ITO is one of the materials that makes the magic of flat panel displays (monitors, TVs, etc.) possible. When sputtered on in a thin layer, it acts as a transparent conductive film. However, the process of sputtering is very inefficient in its use of ITO. And, with the explosion of flat panel display sales, large amounts of ITO end up as "waste".
It is important to understand the economics of ITO. The main precursor of ITO is indium (metal). Indium is a semiprecious metal and trades on the open market like gold and silver. It is subject to price fluctuations just like the other precious metals. So, there is an economic impetus to reclaim as much of the unused ITO as possible.
As mentioned earlier, flat panel displays employ a sputtered ITO coating. The indium metal must first be converted to indium oxide and then blended with the appropriate amount of tin oxide. The result is a pale green powder.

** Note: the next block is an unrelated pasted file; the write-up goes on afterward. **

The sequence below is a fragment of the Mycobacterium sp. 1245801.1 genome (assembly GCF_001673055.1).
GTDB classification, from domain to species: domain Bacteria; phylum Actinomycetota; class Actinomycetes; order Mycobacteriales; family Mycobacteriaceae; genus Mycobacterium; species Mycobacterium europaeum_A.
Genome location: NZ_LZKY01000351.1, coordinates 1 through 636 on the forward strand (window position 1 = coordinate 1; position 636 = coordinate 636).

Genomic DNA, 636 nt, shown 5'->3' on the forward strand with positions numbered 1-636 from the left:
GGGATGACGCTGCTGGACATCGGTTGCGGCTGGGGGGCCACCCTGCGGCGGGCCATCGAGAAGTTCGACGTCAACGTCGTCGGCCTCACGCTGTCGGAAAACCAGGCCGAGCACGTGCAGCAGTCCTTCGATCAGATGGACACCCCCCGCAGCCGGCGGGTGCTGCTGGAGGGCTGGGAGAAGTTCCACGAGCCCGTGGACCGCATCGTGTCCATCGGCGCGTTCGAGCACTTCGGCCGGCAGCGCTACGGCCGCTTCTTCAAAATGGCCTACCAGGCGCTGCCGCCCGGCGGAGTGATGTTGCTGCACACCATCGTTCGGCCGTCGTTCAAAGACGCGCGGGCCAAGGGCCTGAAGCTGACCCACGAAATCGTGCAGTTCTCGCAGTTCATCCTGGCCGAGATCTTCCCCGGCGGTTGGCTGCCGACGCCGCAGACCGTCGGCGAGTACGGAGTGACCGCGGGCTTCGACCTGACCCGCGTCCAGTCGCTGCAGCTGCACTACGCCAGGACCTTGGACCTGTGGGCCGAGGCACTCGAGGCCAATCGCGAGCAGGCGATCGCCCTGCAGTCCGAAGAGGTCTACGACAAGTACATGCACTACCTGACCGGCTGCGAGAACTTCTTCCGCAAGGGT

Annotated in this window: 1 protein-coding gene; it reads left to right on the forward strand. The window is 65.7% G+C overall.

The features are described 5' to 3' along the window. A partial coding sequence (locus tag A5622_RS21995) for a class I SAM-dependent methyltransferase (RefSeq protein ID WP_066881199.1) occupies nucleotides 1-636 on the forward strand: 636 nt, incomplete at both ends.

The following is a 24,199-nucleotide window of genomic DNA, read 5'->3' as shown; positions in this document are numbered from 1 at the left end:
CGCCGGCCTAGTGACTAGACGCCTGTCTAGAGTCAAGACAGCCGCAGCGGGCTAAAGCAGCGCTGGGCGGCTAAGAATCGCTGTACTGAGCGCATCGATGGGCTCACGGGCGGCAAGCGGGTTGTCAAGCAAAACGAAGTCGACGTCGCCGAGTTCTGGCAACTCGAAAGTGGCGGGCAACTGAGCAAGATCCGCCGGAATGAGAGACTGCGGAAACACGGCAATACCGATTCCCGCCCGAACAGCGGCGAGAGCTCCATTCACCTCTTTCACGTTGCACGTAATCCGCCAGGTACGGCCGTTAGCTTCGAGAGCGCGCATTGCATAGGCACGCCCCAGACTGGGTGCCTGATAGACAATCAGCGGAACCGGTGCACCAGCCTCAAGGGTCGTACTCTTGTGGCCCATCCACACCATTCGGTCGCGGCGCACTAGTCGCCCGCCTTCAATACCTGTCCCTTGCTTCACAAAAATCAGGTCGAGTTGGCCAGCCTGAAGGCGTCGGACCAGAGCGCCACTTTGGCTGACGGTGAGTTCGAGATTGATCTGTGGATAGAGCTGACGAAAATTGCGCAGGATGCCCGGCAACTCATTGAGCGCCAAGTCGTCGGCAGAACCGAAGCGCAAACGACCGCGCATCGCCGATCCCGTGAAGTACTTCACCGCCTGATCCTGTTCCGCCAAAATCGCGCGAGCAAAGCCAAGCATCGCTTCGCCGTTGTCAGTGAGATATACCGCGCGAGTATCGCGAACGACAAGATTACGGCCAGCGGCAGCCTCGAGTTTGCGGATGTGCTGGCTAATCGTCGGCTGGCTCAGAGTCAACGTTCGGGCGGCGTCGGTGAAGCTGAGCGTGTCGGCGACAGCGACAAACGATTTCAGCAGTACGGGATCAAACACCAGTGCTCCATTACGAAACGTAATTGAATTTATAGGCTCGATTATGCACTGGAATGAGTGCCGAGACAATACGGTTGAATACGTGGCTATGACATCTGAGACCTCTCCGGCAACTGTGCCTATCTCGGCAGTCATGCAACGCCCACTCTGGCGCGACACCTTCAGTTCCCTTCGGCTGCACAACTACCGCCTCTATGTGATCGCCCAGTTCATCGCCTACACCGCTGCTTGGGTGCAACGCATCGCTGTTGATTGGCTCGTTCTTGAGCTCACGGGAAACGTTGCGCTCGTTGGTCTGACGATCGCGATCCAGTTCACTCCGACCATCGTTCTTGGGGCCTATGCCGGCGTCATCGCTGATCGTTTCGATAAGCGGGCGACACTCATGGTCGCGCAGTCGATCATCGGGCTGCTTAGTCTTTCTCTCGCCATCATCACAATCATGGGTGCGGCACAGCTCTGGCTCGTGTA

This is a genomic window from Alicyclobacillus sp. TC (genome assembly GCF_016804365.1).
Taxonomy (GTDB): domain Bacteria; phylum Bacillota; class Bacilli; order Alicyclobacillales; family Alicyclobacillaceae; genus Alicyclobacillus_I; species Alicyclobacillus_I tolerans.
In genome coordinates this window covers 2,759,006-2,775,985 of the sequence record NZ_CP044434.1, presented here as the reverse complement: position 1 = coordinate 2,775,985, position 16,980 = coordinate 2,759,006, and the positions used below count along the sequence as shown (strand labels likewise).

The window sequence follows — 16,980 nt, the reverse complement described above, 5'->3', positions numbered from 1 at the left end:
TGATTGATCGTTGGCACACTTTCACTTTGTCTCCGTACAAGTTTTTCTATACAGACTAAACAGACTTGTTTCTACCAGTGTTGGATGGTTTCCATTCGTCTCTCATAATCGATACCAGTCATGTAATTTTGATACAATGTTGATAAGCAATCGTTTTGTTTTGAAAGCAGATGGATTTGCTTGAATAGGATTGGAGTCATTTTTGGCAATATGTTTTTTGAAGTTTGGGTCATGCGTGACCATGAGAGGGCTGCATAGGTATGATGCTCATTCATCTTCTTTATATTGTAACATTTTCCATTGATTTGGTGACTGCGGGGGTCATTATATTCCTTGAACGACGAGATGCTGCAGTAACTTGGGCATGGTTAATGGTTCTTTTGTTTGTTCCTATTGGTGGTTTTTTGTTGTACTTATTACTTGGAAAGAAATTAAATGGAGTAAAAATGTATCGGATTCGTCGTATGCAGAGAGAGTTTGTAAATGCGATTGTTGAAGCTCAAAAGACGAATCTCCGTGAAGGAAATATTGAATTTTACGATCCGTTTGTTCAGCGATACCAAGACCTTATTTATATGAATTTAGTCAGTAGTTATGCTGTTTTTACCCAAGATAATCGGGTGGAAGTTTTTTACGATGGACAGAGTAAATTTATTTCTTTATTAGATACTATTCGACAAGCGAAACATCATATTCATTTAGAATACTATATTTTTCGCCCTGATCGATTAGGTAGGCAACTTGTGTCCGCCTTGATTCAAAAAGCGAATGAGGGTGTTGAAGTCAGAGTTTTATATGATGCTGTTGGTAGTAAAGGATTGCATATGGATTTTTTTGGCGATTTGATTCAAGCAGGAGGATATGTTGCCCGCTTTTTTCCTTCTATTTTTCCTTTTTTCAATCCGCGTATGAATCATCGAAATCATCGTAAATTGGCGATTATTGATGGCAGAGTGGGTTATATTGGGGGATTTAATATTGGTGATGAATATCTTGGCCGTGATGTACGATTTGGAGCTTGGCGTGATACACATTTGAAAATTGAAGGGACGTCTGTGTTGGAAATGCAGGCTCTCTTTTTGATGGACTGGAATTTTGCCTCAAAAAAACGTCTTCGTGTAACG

In order for the ITO to be usable, it must first be compressed in to a sputtering target. Planar sputtering targets are the dominant form of sputtering target used for sputtering of ITO. The geometry of the ITO sputtering target is often a rectangle or disc. Compressing the powder causes it to take on a darker color.
Inherent to the sputtering process is the uneven erosion of the sputtering target. The target material erodes in a "race track" pattern. These images of a spent nickel-vanadium sputtering target show the classic "race track" erosion pattern (valley).
The remaining material is unusable in the sputtering process. In the case of an ITO sputtering target, the unused portion can represent a significant amount of indium. It makes sense to reclaim or recycle as much of the target as possible.
The target user will break up the remaining target in to chunks.
The chunk ITO is sent to a recycling/reclaim center where the chunk ITO is converted back in to indium metal. And the cycle starts all over again.